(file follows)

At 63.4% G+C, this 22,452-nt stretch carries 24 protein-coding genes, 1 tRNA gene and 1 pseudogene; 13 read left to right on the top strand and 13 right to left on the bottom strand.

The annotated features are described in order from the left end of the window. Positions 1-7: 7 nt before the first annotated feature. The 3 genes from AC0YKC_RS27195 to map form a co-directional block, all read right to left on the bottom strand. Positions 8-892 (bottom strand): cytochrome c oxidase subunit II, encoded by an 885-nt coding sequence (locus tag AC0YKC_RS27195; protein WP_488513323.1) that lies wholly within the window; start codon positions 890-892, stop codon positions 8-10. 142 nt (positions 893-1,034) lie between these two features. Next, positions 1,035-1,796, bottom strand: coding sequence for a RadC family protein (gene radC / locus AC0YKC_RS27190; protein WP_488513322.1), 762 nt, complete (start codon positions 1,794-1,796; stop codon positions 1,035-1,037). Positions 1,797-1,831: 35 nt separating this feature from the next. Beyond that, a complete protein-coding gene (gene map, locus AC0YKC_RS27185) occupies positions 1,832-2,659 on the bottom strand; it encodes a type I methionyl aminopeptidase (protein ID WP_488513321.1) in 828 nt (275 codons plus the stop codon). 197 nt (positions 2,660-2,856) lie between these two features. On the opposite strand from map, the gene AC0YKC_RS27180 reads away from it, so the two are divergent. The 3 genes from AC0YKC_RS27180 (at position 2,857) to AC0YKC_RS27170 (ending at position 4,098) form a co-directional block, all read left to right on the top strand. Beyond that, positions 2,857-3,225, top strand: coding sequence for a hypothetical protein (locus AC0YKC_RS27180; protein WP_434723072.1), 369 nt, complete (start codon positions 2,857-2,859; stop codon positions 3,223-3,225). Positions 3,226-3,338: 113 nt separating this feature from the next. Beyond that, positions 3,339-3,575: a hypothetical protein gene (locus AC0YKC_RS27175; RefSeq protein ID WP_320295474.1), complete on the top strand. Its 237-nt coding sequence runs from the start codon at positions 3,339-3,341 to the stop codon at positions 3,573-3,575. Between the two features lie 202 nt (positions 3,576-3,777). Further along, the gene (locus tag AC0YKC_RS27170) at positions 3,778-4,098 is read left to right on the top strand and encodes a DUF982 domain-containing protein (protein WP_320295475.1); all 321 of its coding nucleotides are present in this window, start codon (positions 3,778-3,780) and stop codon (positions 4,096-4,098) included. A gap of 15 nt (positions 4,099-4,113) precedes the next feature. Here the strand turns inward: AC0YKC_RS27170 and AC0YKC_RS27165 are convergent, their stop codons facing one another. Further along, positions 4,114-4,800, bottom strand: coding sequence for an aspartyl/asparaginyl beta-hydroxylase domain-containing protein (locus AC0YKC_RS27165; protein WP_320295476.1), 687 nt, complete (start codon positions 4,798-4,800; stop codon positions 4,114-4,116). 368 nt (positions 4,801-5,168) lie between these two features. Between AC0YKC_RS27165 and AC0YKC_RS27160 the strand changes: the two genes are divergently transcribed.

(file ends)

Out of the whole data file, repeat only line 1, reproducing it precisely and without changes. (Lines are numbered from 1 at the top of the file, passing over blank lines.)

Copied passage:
At 63.4% G+C, this 22,452-nt stretch carries 24 protein-coding genes, 1 tRNA gene and 1 pseudogene; 13 read left to right on the top strand and 13 right to left on the bottom strand.